I enjoy reading Internet articles and entering into conversations with the authors and their readers. In addition, I receive comments on my own blogs, and I respond to as many of them as possible. Throughout these experiences, I have read many excellent articles and comments as well as some poorly conceived ones.
If you have a blog or website, commenting on other writers’ articles can help you develop online credibility. Doing so effectively, however, requires adherence to some common-sense rules of behavior. Here are twelve suggestions for making comments on the Internet:
1. Read the article carefully.If you want to enter the conversation, reading the article is important. Displaying ignorance of the post’s content is embarrassing, especially if the opinion you submit contradicts that of the author. I skim dozens of articles each week, reading headings and searching for easy-to-digest information as well as links to related posts. When I decide to comment on one of them, however, I reread the entire piece to ensure that I understand it and that my remarks relate to its content.
2. Write in grammatically correct sentences.
Folks who are too busy to write and edit their comments properly are better advised not to submit them. Everything you publish on the Internet reflects on you or your website, so putting your best foot forward each and every time you write something is important.
3. Begin your comment with a positive statement about the article.
If I find no redeeming value in a post, I don’t comment. Badly written articles attract little attention anyway, so trying to set the author straight is a waste of time.
4. Add value.
Do your best to offer something of value. Leaving high quality comments on blogs and websites is a good way to gain credibility and establish a broad-reaching Internet presence.
5. Ask a question.
If you are genuinely interested in the subject matter of an article, asking a question is an excellent way to contribute to the conversation. Many bloggers respond to all of the comments and questions they receive. Other readers may also reply to your query.
6. Don’t copy text from the article into your comment.
Copying and pasting text from the article into your comment is an in-your-face approach that lacks refinement. Accurately paraphrasing the part on which you plan to comment is a smoother method. Once you’ve done that, politely make your observation.
7. Remember that what you write is permanent.Once you click on the submit button, whatever statement you make goes onto the Internet to stay. Even if you have an opportunity to edit your comment later, you can bet that the initial version is cached somewhere on the Web. Mind what you write, and read your draft several times before submitting the final version.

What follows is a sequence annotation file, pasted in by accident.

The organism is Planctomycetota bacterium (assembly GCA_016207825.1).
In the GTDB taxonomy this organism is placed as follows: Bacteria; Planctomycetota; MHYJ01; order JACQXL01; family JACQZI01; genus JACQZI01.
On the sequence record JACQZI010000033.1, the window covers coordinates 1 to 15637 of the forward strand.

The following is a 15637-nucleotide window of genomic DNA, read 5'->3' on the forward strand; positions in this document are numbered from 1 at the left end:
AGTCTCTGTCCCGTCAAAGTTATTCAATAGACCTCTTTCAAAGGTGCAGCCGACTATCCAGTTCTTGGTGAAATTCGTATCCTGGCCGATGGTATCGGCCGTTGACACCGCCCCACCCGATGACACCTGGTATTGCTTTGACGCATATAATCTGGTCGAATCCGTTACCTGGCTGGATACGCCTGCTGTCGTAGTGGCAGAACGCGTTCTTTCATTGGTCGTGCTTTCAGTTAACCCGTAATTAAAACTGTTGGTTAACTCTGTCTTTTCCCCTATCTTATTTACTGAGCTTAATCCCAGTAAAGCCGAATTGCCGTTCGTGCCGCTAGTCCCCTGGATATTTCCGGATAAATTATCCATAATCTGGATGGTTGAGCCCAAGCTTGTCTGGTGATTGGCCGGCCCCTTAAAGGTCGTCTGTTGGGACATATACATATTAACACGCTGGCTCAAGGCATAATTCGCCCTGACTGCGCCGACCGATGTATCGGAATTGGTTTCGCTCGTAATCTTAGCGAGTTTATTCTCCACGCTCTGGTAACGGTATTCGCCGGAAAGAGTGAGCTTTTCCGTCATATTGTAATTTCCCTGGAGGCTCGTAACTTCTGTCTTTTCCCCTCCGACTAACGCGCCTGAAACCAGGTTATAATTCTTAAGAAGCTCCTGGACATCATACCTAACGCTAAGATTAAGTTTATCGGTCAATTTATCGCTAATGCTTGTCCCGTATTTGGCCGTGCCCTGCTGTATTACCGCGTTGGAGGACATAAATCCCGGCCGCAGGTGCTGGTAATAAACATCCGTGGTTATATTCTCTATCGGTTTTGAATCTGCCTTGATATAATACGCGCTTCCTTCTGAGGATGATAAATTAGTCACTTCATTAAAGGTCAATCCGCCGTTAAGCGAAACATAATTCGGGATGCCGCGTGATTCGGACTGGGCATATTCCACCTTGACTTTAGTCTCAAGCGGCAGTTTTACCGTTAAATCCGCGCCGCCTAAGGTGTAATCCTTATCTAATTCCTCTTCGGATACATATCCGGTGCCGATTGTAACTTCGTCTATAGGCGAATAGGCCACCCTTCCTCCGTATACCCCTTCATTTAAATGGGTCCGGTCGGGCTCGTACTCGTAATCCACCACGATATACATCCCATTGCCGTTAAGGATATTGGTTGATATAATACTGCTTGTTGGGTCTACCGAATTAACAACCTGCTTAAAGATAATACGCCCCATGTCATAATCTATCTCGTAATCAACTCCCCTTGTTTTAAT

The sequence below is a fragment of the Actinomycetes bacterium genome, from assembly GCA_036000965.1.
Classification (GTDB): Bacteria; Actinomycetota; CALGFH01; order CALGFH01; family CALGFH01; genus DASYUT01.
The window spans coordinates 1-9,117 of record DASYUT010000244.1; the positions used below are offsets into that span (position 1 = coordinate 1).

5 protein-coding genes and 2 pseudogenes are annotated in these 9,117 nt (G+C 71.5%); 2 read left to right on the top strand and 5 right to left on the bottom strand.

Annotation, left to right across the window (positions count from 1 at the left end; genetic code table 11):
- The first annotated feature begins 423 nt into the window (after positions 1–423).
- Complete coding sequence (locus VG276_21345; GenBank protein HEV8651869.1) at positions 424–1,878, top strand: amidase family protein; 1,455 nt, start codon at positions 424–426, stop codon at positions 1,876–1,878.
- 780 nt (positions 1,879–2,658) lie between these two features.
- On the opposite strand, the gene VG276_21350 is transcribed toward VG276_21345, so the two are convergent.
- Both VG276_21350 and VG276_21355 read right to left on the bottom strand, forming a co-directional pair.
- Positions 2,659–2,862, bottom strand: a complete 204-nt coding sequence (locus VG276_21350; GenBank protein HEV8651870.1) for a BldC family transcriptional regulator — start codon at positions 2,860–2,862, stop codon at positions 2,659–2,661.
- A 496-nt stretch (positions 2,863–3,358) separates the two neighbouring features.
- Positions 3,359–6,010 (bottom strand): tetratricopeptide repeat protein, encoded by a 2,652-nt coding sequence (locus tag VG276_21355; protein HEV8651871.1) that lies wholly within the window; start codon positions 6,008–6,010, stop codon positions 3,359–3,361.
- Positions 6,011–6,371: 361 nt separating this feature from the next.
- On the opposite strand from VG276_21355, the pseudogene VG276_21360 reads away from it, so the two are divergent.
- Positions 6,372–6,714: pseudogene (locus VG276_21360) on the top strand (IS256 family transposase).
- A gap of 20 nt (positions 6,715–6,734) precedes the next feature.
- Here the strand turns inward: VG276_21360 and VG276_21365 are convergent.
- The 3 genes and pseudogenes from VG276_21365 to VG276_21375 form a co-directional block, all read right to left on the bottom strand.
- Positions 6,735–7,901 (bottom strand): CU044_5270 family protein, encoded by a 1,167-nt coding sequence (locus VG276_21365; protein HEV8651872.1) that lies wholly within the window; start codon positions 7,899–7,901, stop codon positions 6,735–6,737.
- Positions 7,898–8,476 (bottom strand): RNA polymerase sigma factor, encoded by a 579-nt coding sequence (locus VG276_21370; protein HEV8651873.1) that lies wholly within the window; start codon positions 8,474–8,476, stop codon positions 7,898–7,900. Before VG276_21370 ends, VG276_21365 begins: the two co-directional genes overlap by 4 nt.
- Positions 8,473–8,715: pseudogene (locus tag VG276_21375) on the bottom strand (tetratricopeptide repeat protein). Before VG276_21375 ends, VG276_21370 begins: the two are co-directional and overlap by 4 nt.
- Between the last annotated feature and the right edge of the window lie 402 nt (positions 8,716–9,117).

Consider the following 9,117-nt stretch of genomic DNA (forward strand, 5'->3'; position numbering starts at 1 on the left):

8. Overlook petty errors.
Bloggers are busy people, and most of them cannot afford to hire editors to review their work before publication. If you must point out a typographical error or grammatical slipup, do so privately in an email message and word it as courteously as possible.
9. Be kind.
Too many Internet surfers harbor burning desires to show the world how smart they are. Go easy on the bloggers who are working hard to create valuable content, and ignore the other ones. If you do so, your Internet experience will improve dramatically.
10. Don’t leave hyperlinks in your comments.
Embedding backlinks in your remarks is a no-no. Most comment forms have a separate space for a link to your website or blog, and that link is displayed when your comment is posted. If your observation is insightful, other readers will click on the link to find out more about you.
11. Don’t promote your own website or blog.
If, through your comment, you engage effectively with the author and other readers, you’ll find self-promotion to be unnecessary. Becoming a meaningful part of a conversation is a far better way to win respect and attract readers to your own site.
12. Don’t attack the author personally.
Railing against authors will gain you nothing but a reputation for being mean spirited. The best way to deal with inferior articles and websites is to disregard them. Without a readership, poorly crafted sites die on the vine.
If you are a serious blogger, commenting on other writers’ articles should be part of your weekly routine. I follow the rss feeds of some forty sites, and I comment on a dozen posts or so each week. Since the topics are all relevant to subjects that interest me, the effort is pleasurable as well as worthwhile. Many bloggers are more avid readers than I and spread their comments far wider. I’ve had to decide how to budget my time, because I could easily spend all of it reading and commenting.
Applying these suggestions when you submit comments will add to your effectiveness on the Internet and to your reading enjoyment. Please feel free to make additional suggestions in the comment form below.